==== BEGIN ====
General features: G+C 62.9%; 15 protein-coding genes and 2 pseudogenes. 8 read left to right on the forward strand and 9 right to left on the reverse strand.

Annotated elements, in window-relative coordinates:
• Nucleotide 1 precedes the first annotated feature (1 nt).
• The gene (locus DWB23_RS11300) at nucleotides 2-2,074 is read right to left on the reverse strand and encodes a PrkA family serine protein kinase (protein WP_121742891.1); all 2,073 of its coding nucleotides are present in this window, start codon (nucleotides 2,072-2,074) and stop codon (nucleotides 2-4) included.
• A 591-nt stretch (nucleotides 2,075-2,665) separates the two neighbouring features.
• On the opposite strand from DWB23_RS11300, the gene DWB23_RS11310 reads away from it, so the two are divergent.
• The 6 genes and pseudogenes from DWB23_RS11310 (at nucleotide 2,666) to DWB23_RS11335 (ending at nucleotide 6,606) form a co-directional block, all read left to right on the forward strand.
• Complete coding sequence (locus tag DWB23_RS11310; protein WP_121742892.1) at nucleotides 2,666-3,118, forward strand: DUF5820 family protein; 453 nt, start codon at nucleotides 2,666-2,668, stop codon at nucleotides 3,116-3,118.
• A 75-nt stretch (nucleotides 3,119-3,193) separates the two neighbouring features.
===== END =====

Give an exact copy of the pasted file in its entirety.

General features: G+C 62.9%; 15 protein-coding genes and 2 pseudogenes. 8 read left to right on the forward strand and 9 right to left on the reverse strand.

Annotated elements, in window-relative coordinates:
• Nucleotide 1 precedes the first annotated feature (1 nt).
• The gene (locus DWB23_RS11300) at nucleotides 2-2,074 is read right to left on the reverse strand and encodes a PrkA family serine protein kinase (protein WP_121742891.1); all 2,073 of its coding nucleotides are present in this window, start codon (nucleotides 2,072-2,074) and stop codon (nucleotides 2-4) included.
• A 591-nt stretch (nucleotides 2,075-2,665) separates the two neighbouring features.
• On the opposite strand from DWB23_RS11300, the gene DWB23_RS11310 reads away from it, so the two are divergent.
• The 6 genes and pseudogenes from DWB23_RS11310 (at nucleotide 2,666) to DWB23_RS11335 (ending at nucleotide 6,606) form a co-directional block, all read left to right on the forward strand.
• Complete coding sequence (locus tag DWB23_RS11310; protein WP_121742892.1) at nucleotides 2,666-3,118, forward strand: DUF5820 family protein; 453 nt, start codon at nucleotides 2,666-2,668, stop codon at nucleotides 3,116-3,118.
• A 75-nt stretch (nucleotides 3,119-3,193) separates the two neighbouring features.